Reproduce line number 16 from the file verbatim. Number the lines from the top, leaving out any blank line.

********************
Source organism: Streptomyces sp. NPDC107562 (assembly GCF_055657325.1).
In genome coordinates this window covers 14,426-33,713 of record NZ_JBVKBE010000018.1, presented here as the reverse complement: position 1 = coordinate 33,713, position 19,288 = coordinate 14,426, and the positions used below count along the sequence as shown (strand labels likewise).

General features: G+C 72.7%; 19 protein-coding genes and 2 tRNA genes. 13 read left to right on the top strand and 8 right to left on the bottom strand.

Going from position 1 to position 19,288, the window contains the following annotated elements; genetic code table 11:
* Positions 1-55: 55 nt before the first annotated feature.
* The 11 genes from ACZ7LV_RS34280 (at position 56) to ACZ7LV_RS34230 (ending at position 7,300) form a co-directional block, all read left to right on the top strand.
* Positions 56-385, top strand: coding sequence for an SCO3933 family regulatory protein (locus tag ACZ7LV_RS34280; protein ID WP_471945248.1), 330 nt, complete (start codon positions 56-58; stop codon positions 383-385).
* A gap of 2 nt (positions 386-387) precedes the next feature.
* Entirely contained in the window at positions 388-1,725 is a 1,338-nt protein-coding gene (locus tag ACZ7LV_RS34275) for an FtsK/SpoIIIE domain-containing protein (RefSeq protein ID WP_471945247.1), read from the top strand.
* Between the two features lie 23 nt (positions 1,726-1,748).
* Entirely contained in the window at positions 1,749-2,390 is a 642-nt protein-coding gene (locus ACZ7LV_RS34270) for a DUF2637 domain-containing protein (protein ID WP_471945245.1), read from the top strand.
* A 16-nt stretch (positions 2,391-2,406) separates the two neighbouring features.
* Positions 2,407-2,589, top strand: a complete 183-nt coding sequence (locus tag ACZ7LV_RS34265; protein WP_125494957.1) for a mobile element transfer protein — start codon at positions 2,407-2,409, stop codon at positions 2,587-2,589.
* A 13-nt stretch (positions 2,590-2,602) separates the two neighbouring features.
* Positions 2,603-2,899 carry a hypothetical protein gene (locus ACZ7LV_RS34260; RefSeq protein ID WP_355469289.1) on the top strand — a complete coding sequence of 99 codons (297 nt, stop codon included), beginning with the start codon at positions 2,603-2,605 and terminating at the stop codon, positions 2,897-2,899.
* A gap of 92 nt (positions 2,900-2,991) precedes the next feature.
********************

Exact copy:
* A gap of 92 nt (positions 2,900-2,991) precedes the next feature.